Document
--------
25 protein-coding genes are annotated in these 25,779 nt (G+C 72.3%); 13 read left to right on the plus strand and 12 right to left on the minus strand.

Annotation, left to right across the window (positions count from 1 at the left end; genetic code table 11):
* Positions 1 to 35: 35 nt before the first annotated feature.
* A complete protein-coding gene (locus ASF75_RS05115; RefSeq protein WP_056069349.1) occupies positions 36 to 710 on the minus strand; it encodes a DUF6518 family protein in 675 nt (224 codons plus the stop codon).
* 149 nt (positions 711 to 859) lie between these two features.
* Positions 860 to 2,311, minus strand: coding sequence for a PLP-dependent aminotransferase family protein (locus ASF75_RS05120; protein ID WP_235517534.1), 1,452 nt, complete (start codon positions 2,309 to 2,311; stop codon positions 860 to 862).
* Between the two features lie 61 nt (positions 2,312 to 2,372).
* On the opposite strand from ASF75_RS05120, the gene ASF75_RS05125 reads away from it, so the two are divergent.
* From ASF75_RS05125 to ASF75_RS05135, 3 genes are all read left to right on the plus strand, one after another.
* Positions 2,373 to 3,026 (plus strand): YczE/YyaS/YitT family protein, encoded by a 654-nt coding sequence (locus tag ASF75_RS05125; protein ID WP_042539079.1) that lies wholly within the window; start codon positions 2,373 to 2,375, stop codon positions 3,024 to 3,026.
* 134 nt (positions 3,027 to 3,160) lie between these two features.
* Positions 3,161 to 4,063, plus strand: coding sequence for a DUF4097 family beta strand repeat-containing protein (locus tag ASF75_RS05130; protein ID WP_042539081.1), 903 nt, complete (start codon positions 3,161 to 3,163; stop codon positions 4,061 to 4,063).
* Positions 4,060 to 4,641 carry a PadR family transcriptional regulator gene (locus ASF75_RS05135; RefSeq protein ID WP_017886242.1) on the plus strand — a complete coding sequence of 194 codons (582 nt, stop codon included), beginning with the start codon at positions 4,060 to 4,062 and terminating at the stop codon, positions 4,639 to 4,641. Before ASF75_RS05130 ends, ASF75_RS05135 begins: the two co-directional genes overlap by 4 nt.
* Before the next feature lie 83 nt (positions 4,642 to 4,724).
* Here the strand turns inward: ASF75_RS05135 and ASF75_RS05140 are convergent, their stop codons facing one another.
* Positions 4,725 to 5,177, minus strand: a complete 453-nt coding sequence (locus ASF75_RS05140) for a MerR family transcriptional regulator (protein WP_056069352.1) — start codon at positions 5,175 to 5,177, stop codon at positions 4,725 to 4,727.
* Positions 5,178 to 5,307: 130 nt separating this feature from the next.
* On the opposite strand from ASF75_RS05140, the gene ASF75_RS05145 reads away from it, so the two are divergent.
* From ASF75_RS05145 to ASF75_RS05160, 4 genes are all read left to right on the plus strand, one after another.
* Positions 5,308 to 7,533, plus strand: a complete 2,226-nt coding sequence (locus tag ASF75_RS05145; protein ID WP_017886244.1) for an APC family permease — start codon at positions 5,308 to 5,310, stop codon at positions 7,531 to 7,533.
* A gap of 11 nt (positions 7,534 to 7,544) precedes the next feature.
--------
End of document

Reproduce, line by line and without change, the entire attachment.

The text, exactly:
25 protein-coding genes are annotated in these 25,779 nt (G+C 72.3%); 13 read left to right on the plus strand and 12 right to left on the minus strand.

Annotation, left to right across the window (positions count from 1 at the left end; genetic code table 11):
* Positions 1 to 35: 35 nt before the first annotated feature.
* A complete protein-coding gene (locus ASF75_RS05115; RefSeq protein WP_056069349.1) occupies positions 36 to 710 on the minus strand; it encodes a DUF6518 family protein in 675 nt (224 codons plus the stop codon).
* 149 nt (positions 711 to 859) lie between these two features.
* Positions 860 to 2,311, minus strand: coding sequence for a PLP-dependent aminotransferase family protein (locus ASF75_RS05120; protein ID WP_235517534.1), 1,452 nt, complete (start codon positions 2,309 to 2,311; stop codon positions 860 to 862).
* Between the two features lie 61 nt (positions 2,312 to 2,372).
* On the opposite strand from ASF75_RS05120, the gene ASF75_RS05125 reads away from it, so the two are divergent.
* From ASF75_RS05125 to ASF75_RS05135, 3 genes are all read left to right on the plus strand, one after another.
* Positions 2,373 to 3,026 (plus strand): YczE/YyaS/YitT family protein, encoded by a 654-nt coding sequence (locus tag ASF75_RS05125; protein ID WP_042539079.1) that lies wholly within the window; start codon positions 2,373 to 2,375, stop codon positions 3,024 to 3,026.
* 134 nt (positions 3,027 to 3,160) lie between these two features.
* Positions 3,161 to 4,063, plus strand: coding sequence for a DUF4097 family beta strand repeat-containing protein (locus tag ASF75_RS05130; protein ID WP_042539081.1), 903 nt, complete (start codon positions 3,161 to 3,163; stop codon positions 4,061 to 4,063).
* Positions 4,060 to 4,641 carry a PadR family transcriptional regulator gene (locus ASF75_RS05135; RefSeq protein ID WP_017886242.1) on the plus strand — a complete coding sequence of 194 codons (582 nt, stop codon included), beginning with the start codon at positions 4,060 to 4,062 and terminating at the stop codon, positions 4,639 to 4,641. Before ASF75_RS05130 ends, ASF75_RS05135 begins: the two co-directional genes overlap by 4 nt.
* Before the next feature lie 83 nt (positions 4,642 to 4,724).
* Here the strand turns inward: ASF75_RS05135 and ASF75_RS05140 are convergent, their stop codons facing one another.
* Positions 4,725 to 5,177, minus strand: a complete 453-nt coding sequence (locus ASF75_RS05140) for a MerR family transcriptional regulator (protein WP_056069352.1) — start codon at positions 5,175 to 5,177, stop codon at positions 4,725 to 4,727.
* Positions 5,178 to 5,307: 130 nt separating this feature from the next.
* On the opposite strand from ASF75_RS05140, the gene ASF75_RS05145 reads away from it, so the two are divergent.
* From ASF75_RS05145 to ASF75_RS05160, 4 genes are all read left to right on the plus strand, one after another.
* Positions 5,308 to 7,533, plus strand: a complete 2,226-nt coding sequence (locus tag ASF75_RS05145; protein ID WP_017886244.1) for an APC family permease — start codon at positions 5,308 to 5,310, stop codon at positions 7,531 to 7,533.
* A gap of 11 nt (positions 7,534 to 7,544) precedes the next feature.